Engulfed in a second on Heartbreak Ridge
It was an experience we will never forget.
We had been taken into a fire zone to get a handle on the firefighting efforts and all seemed relatively calm.
The blackened earth was merely smouldering as we drove down a newly cut firebreak in “mild” fire conditions at Heartbreak Ridge, off the Eyre Highway an hour east of Norseman.
Mates pay tribute to 'Freddy' - a real characterPhone problems in fire zone risked livesEngulfed in a second on Heartbreak RidgeBlackened landscape devoid of lifeFire emergency - as it happened
Then, in what felt like the blink of an eye, we were surrounded by flames.
Firefighters have again worked through the night to battle the fires. More than 200 firefighters and pastoralists are tackling the lightning-sparked blazes.
FOLLOW OUR ROLLING COVERAGE
In a four-wheel-drive utility, we were checking out the work to cut a 5km firebreak in the Dundas Nature Reserve, which a bulldozer and grader had started on just an hour earlier.
It was part of a concerted effort by seven Department of Parks and Wildlife staff and two contractors to stop the out-of-control fire before it shut the Eyre Highway, the only sealed link between WA and South Australia.
About 1km along the track, a call came over the over the radio — there had been “hop-over” — meaning the fire had broken the containment line.
“That’s not what we wanted to hear,” our driver, DPAW operations officer for the fire Lyle Gilbert, told us.
Stopping first to move fallen trees from the track, Mr Gilbert pushed on as his team called in to say the runaway fire was now covering one hectare. Before our eyes, embers took off on both sides of our vehicle and the track was clouded with smoke as fresh fire took to the trees and vegetation.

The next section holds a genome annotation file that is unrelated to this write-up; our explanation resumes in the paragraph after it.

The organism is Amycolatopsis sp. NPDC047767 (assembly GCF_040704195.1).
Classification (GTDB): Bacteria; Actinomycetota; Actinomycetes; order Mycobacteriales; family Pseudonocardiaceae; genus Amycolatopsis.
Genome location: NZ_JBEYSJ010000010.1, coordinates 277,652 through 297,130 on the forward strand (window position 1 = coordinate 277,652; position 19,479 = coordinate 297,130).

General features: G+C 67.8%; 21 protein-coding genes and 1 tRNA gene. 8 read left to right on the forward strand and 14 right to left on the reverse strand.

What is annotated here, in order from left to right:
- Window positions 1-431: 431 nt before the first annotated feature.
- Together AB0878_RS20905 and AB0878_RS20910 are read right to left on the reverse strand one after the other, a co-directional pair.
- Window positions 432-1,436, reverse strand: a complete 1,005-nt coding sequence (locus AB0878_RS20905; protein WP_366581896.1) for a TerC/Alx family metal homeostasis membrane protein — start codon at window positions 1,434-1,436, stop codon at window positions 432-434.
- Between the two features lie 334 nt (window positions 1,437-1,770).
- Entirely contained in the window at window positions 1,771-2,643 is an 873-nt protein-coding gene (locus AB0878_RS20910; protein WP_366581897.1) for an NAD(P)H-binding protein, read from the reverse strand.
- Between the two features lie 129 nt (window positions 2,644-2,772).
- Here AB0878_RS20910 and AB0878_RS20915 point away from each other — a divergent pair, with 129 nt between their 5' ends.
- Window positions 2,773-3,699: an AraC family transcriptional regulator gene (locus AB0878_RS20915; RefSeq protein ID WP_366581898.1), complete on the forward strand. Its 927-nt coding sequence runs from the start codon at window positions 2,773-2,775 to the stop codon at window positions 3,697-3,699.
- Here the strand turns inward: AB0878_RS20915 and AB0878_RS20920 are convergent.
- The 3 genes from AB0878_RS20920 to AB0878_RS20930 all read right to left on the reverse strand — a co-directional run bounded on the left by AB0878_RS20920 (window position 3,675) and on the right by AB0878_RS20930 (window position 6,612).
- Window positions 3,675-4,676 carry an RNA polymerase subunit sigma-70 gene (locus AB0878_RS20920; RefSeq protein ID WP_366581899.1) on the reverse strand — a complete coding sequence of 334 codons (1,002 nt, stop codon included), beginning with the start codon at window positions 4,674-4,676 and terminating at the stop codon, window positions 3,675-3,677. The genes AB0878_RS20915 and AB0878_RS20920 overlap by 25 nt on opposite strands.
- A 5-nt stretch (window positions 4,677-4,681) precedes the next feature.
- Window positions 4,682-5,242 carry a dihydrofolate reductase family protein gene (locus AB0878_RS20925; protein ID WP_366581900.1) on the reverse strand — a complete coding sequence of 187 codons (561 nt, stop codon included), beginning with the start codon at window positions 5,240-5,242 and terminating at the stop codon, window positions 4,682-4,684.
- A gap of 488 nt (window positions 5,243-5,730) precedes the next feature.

“It’s taken off like a steam train ... all it takes is a bit of wind to pick up the embers,” Mr Gilbert told this team over the radio. “We’ll have to come back and round it up again.”
The heat was immense, making the windows hot to touch.
“It’s the radiant heat that kills people,” Mr Gilbert said.
It was only 25C yesterday and for the most part the wind had stayed away — nothing like the hellish conditions of Tuesday and Wednesday.
Yet here we were, witnesses to a flare-up that seemingly came from nowhere. The thought of facing the conditions at Esperance, Cascade and Norseman on Tuesday was sickening.
“These really are mild fire conditions ... imagine if it was 40C,” Mr Gilbert said.
Smoke swirling, he had called the dozer back.
With visibility less than 30m, more hop-overs forced the crew back over land they had already covered.
Simply listening to the radio communication was exhausting and to the uneducated, like us, quite scary.
But showing incredible calmness, the crew pushed on, bulldozing and wetting down flames while cutting a new line — work that could be nothing but exhausting.
“You don’t always have a lot of resources but you make do,” Mr Gilbert said.
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